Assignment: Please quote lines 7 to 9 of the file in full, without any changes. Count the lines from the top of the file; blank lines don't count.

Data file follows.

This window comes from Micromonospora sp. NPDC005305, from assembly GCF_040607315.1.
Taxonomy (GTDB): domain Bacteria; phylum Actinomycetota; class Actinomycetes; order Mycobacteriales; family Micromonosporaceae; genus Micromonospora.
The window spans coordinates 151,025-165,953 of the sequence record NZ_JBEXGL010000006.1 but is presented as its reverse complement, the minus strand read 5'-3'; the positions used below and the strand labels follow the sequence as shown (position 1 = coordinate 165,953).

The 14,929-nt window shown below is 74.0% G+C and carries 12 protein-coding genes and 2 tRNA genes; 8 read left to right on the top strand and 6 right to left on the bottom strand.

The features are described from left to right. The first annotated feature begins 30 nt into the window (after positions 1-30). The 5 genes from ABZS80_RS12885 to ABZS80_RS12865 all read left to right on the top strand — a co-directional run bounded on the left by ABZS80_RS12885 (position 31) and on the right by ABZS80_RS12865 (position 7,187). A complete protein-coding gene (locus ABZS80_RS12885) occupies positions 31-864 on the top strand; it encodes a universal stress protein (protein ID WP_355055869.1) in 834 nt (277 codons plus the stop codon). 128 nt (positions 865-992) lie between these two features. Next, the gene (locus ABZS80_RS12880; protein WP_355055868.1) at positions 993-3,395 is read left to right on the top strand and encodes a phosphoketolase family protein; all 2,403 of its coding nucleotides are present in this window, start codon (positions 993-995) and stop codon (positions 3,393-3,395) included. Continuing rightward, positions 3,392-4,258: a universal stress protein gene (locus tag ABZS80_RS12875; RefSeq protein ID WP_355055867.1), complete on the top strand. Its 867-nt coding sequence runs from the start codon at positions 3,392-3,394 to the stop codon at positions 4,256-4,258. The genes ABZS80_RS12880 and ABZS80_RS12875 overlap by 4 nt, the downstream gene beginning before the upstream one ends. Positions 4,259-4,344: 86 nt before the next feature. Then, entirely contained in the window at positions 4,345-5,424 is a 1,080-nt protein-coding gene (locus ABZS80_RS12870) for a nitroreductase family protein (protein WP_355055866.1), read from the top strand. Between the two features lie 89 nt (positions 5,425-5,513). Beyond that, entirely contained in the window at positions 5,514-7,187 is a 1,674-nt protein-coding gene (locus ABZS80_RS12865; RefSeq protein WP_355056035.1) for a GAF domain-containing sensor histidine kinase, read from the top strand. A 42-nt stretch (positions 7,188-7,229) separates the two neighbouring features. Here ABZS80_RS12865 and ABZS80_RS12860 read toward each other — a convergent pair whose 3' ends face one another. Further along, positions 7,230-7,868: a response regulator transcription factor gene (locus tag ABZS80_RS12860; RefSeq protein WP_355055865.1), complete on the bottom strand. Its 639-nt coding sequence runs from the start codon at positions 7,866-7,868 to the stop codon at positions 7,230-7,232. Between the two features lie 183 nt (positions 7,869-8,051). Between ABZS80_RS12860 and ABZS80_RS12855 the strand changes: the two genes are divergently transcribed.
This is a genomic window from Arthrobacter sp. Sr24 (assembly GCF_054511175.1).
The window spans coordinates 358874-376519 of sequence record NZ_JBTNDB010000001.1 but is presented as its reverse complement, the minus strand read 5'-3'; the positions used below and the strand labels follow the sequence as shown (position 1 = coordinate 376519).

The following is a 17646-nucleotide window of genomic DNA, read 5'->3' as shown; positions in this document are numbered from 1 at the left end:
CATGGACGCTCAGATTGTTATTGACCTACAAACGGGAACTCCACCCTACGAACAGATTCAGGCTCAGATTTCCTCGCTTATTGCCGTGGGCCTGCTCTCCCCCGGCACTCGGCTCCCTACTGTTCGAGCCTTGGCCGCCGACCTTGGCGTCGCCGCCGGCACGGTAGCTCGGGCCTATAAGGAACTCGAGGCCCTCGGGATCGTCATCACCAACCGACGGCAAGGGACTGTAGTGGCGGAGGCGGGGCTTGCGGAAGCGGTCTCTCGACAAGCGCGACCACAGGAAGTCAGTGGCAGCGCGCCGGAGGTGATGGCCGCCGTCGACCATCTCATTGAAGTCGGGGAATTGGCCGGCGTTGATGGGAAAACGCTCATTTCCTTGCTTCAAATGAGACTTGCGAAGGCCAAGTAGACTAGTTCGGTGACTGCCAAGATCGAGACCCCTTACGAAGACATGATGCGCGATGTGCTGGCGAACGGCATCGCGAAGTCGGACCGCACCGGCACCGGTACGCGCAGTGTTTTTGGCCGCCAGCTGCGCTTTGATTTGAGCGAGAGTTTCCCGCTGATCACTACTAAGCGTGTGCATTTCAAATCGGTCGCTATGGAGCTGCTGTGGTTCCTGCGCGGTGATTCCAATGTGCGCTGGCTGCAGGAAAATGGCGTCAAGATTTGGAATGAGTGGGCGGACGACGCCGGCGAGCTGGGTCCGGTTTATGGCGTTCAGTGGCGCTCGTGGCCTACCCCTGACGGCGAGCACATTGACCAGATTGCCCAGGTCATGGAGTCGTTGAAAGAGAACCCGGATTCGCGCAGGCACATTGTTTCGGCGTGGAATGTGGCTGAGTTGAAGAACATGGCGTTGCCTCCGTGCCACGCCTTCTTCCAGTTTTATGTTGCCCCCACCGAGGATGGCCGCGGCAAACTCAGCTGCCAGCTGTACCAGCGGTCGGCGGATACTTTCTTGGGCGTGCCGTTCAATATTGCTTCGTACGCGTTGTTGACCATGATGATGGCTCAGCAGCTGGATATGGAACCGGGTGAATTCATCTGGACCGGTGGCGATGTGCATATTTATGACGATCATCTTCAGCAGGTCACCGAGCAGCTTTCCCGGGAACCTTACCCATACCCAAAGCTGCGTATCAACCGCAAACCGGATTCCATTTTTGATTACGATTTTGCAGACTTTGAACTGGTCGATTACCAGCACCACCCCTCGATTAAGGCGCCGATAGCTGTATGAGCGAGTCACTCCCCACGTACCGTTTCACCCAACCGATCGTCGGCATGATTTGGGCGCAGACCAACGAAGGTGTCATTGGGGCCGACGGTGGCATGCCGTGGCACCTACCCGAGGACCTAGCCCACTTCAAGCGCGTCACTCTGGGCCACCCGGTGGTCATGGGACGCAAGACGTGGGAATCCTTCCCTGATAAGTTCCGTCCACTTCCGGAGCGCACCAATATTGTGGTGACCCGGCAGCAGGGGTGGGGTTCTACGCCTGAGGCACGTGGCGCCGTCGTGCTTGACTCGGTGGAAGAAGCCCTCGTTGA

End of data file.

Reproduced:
The window spans coordinates 358874-376519 of sequence record NZ_JBTNDB010000001.1 but is presented as its reverse complement, the minus strand read 5'-3'; the positions used below and the strand labels follow the sequence as shown (position 1 = coordinate 376519).

The following is a 17646-nucleotide window of genomic DNA, read 5'->3' as shown; positions in this document are numbered from 1 at the left end:
CATGGACGCTCAGATTGTTATTGACCTACAAACGGGAACTCCACCCTACGAACAGATTCAGGCTCAGATTTCCTCGCTTATTGCCGTGGGCCTGCTCTCCCCCGGCACTCGGCTCCCTACTGTTCGAGCCTTGGCCGCCGACCTTGGCGTCGCCGCCGGCACGGTAGCTCGGGCCTATAAGGAACTCGAGGCCCTCGGGATCGTCATCACCAACCGACGGCAAGGGACTGTAGTGGCGGAGGCGGGGCTTGCGGAAGCGGTCTCTCGACAAGCGCGACCACAGGAAGTCAGTGGCAGCGCGCCGGAGGTGATGGCCGCCGTCGACCATCTCATTGAAGTCGGGGAATTGGCCGGCGTTGATGGGAAAACGCTCATTTCCTTGCTTCAAATGAGACTTGCGAAGGCCAAGTAGACTAGTTCGGTGACTGCCAAGATCGAGACCCCTTACGAAGACATGATGCGCGATGTGCTGGCGAACGGCATCGCGAAGTCGGACCGCACCGGCACCGGTACGCGCAGTGTTTTTGGCCGCCAGCTGCGCTTTGATTTGAGCGAGAGTTTCCCGCTGATCACTACTAAGCGTGTGCATTTCAAATCGGTCGCTATGGAGCTGCTGTGGTTCCTGCGCGGTGATTCCAATGTGCGCTGGCTGCAGGAAAATGGCGTCAAGATTTGGAATGAGTGGGCGGACGACGCCGGCGAGCTGGGTCCGGTTTATGGCGTTCAGTGGCGCTCGTGGCCTACCCCTGACGGCGAGCACATTGACCAGATTGCCCAGGTCATGGAGTCGTTGAAAGAGAACCCGGATTCGCGCAGGCACATTGTTTCGGCGTGGAATGTGGCTGAGTTGAAGAACATGGCGTTGCCTCCGTGCCACGCCTTCTTCCAGTTTTATGTTGCCCCCACCGAGGATGGCCGCGGCAAACTCAGCTGCCAGCTGTACCAGCGGTCGGCGGATACTTTCTTGGGCGTGCCGTTCAATATTGCTTCGTACGCGTTGTTGACCATGATGATGGCTCAGCAGCTGGATATGGAACCGGGTGAATTCATCTGGACCGGTGGCGATGTGCATATTTATGACGATCATCTTCAGCAGGTCACCGAGCAGCTTTCCCGGGAACCTTACCCATACCCAAAGCTGCGTATCAACCGCAAACCGGATTCCATTTTTGATTACGATTTTGCAGACTTTGAACTGGTCGATTACCAGCACCACCCCTCGATTAAGGCGCCGATAGCTGTATGAGCGAGTCACTCCCCACGTACCGTTTCACCCAACCGATCGTCGGCATGATTTGGGCGCAGACCAACGAAGGTGTCATTGGGGCCGACGGTGGCATGCCGTGGCACCTACCCGAGGACCTAGCCCACTTCAAGCGCGTCACTCTGGGCCACCCGGTGGTCATGGGACGCAAGACGTGGGAATCCTTCCCTGATAAGTTCCGTCCACTTCCGGAGCGCACCAATATTGTGGTGACCCGGCAGCAGGGGTGGGGTTCTACGCCTGAGGCACGTGGCGCCGTCGTGCTTGACTCGGTGGAAGAAGCCCTCGTTGA